The departure of Nancy Heinen, Apple Computer Inc.’s general counsel, seems to be the latest top secret at a company that really likes its secrets.

Almost a week after news site AppleInsider first revealed the company’s nine-year GC had left the company, it remains unclear whether one of Silicon Valley’s highest-ranking female attorneys was forced to leave or whether she had resigned � or even when her last day was.

Heinen answered her cell phone Wednesday while hiking the hills near her Portola Valley home, but did little more than confirm she would not be returning to the Cupertino-based company.

When asked what her future plans were, Heinen replied, “I’m hiking � that’s my plan for today,” before declining to provide further information.

Apple, notoriously tight-lipped about executive departures � and pretty much everything else � was equally mum.

Apple spokesman Steve Dowling confirmed that Heinen was “no longer an Apple employee,” but declined to say when she had left or why. An Apple employee who requested anonymity confirmed that Heinen’s last day was May 1.

Apple Chief Financial Officer Peter Oppenheimer will serve as interim GC while the company launches a search for a permanent replacement, Dowling said.

Few interviewed for this story wanted to comment on the record about Heinen’s departure.

One legal recruiter said that Heinen had an “unusually strong relationship with [Apple CEO] Steve Jobs,” and added that it was highly unlikely Jobs would have fired Heinen. At the same time, the mystery with which Apple has shrouded the matter has raised some eyebrows. “Something big must be happening” if Apple was being so quiet about the matter, the source said.

Others say this is typical Apple behavior. “They’re extremely tight-lipped over there,” one Bay Area general counsel said. “They try to muzzle leaks. � they really want to control the message [going] out. It’s going to be pretty hard to get any sort of scoop out of them.”

Before joining Apple as its GC, Heinen was vice president, general counsel and secretary of the board of directors at NeXT Software Inc. until its acquisition by Apple in 1997.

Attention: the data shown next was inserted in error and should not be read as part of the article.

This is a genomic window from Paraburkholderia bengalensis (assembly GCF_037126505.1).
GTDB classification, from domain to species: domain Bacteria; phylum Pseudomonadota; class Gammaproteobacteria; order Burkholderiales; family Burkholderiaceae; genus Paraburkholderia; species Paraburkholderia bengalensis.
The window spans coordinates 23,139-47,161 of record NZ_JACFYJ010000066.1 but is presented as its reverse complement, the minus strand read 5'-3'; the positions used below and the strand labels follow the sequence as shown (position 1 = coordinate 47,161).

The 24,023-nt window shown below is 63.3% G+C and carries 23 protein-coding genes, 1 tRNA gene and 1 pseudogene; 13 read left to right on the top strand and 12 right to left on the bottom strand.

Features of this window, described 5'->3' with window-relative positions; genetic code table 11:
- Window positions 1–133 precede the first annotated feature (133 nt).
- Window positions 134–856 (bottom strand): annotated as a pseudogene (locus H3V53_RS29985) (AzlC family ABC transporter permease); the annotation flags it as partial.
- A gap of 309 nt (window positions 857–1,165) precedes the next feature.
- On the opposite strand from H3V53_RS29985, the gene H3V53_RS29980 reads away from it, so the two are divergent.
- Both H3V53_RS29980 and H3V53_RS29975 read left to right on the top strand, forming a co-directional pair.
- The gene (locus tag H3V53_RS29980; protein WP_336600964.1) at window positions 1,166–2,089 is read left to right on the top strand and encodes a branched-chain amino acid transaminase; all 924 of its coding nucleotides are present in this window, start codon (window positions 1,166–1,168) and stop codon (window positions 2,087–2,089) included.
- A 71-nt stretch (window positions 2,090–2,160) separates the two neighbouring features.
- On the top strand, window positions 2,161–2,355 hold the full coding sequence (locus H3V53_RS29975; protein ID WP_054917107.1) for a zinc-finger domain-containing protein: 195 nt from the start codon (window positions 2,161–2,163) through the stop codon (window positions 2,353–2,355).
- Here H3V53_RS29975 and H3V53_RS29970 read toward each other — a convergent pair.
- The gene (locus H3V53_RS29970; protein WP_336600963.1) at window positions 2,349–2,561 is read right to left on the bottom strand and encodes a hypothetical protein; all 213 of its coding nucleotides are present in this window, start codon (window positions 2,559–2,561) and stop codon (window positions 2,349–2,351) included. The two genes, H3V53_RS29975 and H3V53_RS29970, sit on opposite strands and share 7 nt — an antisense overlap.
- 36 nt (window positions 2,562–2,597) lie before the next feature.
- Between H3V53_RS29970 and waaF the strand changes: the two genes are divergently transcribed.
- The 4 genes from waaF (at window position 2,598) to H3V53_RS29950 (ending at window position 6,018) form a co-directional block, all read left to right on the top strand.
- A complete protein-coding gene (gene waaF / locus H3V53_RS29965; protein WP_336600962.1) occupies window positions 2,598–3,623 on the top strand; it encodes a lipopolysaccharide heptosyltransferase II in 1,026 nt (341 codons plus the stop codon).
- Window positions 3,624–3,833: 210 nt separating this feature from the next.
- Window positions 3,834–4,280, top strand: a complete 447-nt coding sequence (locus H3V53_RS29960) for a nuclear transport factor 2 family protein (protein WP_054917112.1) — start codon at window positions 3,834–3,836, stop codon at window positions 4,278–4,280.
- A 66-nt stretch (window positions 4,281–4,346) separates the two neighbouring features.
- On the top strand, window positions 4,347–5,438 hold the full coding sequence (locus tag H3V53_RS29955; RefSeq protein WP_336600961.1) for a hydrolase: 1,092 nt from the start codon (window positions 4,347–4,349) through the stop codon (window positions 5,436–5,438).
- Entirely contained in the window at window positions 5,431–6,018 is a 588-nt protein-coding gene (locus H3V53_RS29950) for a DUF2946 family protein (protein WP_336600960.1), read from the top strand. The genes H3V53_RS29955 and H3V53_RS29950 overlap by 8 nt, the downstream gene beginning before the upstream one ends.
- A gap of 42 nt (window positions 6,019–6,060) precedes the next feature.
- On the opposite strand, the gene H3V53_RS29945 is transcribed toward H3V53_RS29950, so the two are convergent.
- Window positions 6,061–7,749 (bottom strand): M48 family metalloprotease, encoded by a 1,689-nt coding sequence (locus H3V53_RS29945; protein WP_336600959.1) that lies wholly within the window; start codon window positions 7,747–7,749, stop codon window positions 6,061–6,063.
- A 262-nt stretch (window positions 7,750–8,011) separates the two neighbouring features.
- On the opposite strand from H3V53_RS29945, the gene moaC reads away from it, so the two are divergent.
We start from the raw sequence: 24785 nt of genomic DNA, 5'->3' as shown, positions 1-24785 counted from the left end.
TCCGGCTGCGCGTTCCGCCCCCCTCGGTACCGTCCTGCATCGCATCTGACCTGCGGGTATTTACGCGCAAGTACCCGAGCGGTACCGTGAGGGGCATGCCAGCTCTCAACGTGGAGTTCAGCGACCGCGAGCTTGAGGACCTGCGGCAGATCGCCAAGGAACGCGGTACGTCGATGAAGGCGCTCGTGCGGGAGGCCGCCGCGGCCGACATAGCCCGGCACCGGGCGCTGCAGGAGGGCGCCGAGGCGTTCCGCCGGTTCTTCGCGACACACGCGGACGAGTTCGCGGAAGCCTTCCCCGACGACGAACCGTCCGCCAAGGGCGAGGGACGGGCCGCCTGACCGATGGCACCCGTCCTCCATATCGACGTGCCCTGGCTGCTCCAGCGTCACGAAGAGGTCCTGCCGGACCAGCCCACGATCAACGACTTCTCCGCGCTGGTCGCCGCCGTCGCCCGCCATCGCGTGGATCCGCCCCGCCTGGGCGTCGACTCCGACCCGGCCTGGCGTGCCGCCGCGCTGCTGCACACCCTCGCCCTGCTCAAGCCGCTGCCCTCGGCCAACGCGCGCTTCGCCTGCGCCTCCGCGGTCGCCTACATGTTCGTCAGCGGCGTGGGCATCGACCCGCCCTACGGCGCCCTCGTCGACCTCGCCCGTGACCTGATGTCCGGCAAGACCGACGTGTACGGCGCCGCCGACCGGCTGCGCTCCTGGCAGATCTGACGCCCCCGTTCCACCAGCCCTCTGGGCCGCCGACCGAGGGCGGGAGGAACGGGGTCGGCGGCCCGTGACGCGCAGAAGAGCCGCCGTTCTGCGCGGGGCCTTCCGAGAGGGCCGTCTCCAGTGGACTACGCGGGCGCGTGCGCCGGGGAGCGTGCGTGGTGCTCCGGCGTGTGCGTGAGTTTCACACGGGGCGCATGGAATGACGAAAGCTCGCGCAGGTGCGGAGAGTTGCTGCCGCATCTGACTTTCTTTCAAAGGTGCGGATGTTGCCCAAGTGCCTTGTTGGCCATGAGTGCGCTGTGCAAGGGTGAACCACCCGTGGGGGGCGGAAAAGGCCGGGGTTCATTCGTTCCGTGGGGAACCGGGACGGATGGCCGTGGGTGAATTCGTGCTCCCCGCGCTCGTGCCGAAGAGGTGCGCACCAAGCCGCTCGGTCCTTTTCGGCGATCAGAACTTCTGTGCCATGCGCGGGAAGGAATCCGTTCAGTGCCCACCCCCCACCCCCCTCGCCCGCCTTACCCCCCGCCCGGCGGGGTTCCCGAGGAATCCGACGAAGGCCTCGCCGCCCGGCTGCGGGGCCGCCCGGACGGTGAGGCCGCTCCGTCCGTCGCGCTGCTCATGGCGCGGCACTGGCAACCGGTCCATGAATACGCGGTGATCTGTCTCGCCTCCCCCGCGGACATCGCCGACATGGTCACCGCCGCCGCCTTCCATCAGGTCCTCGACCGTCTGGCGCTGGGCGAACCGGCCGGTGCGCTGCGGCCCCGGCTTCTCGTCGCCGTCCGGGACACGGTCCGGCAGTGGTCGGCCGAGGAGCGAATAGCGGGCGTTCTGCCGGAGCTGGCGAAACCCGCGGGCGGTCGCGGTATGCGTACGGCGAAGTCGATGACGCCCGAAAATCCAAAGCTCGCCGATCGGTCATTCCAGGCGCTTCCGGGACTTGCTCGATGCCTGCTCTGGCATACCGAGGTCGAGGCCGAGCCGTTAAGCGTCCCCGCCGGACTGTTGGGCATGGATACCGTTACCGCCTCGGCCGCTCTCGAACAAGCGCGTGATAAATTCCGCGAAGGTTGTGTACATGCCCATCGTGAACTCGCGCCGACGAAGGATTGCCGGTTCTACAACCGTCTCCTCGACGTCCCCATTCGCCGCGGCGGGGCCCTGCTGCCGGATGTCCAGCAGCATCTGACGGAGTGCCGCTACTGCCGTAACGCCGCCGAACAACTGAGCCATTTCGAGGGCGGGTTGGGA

She has a sterling reputation as one of Silicon Valley’s best lawyers. Fenwick & West Chairman Gordon Davidson, who started out with Heinen as an associate in a small Palo Alto high-tech boutique, said he had “nothing but great things to say” about her.

“She’s a fantastic lawyer and a great person,” he said. Fenwick IP chairman David Hayes, who represents Apple in intellectual property matters, was not available for comment.

Alan Mendelson, co-chair of Latham & Watkins’ venture and technology group, played down the lack of information about Heinen’s move. “You never know in these kinds of situations,” he said. “I wouldn’t make too much of that.” He added that Heinen, whom he has known for years, was a “terrific lawyer and a “tremendous asset” to Apple.

Heinen’s departure came just days before Apple secured a significant win in its fight against Apple Corps, which was created by the Beatles in 1968 to oversee the rock band’s business interests. A London court ruled Monday that the computer company’s apple logo did not violate a non-compete agreement with Apple Corps.

During her tenure at Apple, Heinen has had to deal with a number of complicated licensing agreement issues, adding music videos and TV shows to its extensive music catalog. Apple has also dealt with patent suits and charges that iPods cause hearing loss.

In May, Apple successfully sidestepped a threat by France to force the computer company to make songs sold through iTunes available to devices that compete with the iPod.

Heinen is one of three high-level Apple executives to leave the company since March. Chief software technology officer Avadis Tevanian Jr. and senior vice president of Apple’s iPod division Jon Rubinstein left the company in March. All three were originally brought on board at the same time when Apple acquired NeXT.

Tevanian, who has since joined the board of directors at voice application company Tellme Networks Inc., declined to comment on Heinen’s departure.

Apple wouldn’t comment on the size or structure of its legal department. According to a Corporate Legal Times August 2005 report, Apple has 43 in-house lawyers and placed 184th on the list of the country’s 200 largest legal departments, sandwiched between Albertson’s Inc. (45 lawyers) and Genentech Inc. (43 lawyers).